T-Shirt Forums banner

Plastisol Ink for Nylon bags?

4386 Views 5 Replies 2 Participants Last post by  Twisted Grafix
Hey guys, what is the best ink you guys would recommend for nylon bags? Ive tried using plastisol ink on them and it didnt seem to work. After curing the bags, ive tested them by rubbing the bag against each other and the ink seems to fall right off.
1 - 6 of 6 Posts
Nylon catalyst needs to be added to plastisol inks if you are screen printing onto nylon bags. Otherwise, it doesn't stick.
Nylon catalyst needs to be added to plastisol inks if you are screen printing onto nylon bags. Otherwise, it doesn't stick.
Hey Twisted Grafix, thanks for the reply! Does adding Nylon catalyst change the curing temperature or does it remain the same?
The ink cure time would still be in the 300-320 range. Mix in the appropriate percentage by volume and ONLY mix as much ink and catalyst as you need because in 2-3 hours it will start to harden the ink. Clean screens and squeegees immediately after using them. Don't let ink sit in the screens.

You can add a low cure additive to the inks to lower the cure temperature.
We usually print on the polypropylene drawstring bags with plastisol. We add low cure additive to colors and use a low bleed, low cure white. I can say 100% that the low cure additive will drop cure temps from 300-320 to around 260-275. It definitely takes some getting used to, so be prepared to burn or melt a couple bags!

Here are a couple helpful links for you:


The ink in the above link is pretty much standard plastisol. It has a couple different properties, but is basically the same a s an off the shelf general purpose ink.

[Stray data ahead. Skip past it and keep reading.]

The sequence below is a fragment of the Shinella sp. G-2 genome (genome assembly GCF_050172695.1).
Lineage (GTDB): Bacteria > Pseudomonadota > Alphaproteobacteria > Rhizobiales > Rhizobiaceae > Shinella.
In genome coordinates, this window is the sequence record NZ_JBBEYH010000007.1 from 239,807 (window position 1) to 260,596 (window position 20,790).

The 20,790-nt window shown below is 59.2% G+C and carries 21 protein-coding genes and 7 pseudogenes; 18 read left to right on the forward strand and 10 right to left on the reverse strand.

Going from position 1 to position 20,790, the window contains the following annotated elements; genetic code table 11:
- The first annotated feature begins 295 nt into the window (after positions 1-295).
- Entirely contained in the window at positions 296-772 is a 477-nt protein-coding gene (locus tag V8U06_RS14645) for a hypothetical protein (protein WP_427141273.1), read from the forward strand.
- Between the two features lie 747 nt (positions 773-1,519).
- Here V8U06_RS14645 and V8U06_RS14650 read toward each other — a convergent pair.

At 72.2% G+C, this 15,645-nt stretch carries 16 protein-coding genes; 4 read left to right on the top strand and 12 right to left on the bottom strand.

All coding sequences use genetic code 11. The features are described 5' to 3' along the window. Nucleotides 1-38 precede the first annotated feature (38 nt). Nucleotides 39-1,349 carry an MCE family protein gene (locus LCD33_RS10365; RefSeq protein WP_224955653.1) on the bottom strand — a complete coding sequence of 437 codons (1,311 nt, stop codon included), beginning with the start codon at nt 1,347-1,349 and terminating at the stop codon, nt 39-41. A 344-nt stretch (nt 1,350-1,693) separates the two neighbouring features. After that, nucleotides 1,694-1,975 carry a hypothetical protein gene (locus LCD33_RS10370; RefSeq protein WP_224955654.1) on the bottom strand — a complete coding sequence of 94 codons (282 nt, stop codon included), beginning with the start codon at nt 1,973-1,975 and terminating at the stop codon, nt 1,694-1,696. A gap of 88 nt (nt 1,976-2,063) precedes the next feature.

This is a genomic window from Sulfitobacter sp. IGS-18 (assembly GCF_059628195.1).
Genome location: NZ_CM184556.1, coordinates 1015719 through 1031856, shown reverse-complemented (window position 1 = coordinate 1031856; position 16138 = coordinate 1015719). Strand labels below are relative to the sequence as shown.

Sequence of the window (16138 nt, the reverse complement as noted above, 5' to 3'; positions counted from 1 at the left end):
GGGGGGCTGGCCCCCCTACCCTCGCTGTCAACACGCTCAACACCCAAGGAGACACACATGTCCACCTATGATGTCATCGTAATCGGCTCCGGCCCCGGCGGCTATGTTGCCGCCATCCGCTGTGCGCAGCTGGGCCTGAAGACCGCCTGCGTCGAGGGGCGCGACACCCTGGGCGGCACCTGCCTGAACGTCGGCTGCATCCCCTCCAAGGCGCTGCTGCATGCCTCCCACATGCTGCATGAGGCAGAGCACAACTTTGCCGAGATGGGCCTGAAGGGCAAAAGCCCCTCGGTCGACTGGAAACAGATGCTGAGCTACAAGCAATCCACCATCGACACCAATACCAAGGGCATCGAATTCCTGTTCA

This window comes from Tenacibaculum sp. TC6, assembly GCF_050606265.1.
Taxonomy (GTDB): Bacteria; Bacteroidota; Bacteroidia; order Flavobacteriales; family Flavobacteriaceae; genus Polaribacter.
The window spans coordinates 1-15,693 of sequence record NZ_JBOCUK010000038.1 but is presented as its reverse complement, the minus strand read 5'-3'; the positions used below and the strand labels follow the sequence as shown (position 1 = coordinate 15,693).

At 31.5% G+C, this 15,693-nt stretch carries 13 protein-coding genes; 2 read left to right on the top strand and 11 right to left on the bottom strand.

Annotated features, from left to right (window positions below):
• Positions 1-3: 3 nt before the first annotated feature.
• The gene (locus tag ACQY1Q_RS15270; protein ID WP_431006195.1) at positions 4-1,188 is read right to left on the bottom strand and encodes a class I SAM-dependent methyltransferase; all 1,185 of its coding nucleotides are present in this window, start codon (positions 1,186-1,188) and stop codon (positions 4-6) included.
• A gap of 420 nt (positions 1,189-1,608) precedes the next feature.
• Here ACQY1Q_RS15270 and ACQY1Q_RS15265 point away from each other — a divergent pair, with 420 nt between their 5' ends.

The last one is for nylon jackets, but it's the same basic principle as far as ink mixing, curing, etc goes.

Hope this helps!
See less See more
  • Like
Reactions: 1
Hey Twisted Grafix, I really appreciate the informative reply. I also wanted to ask you if the additive could be mixed with a plastisol ink that is made for non-woven polypropylene bags and that the curing temperature you mentioned is in Fahrenheit or Celsius? I currently use an infrared curing conveyor machine from Vastex, and the minimum temperature for the items to cure and properly dry is around 500-550 Fahrenheit.
No problem at all...

Yes, just add the low cure additive to the plastisol per the manufacturer's instructions to print on the polypropylene bags.

Curing temp is in Fahrenheit.

The dryer element temp will always be higher than the cure temp. You can either speed up the belt to make it go through quicker, or move the heater up/belt feed down to increase the distance between the heating element and the bag. You may have to do both, but it will take some playing with to get it figured out on your equipment for the proper time and temp. Think of it as a pizza oven from Domino's or Papa John's. The slower the belt, the longer the pizza is cooking. If the oven is set to 500, too slow will burn, too fast will not melt the cheese, but just the right speed it comes out perfectly cooked. Same principle, but the cheese is the ink and the crust is the bag.
1 - 6 of 6 Posts
This is an older thread, you may not receive a response, and could be reviving an old thread. Please consider creating a new thread.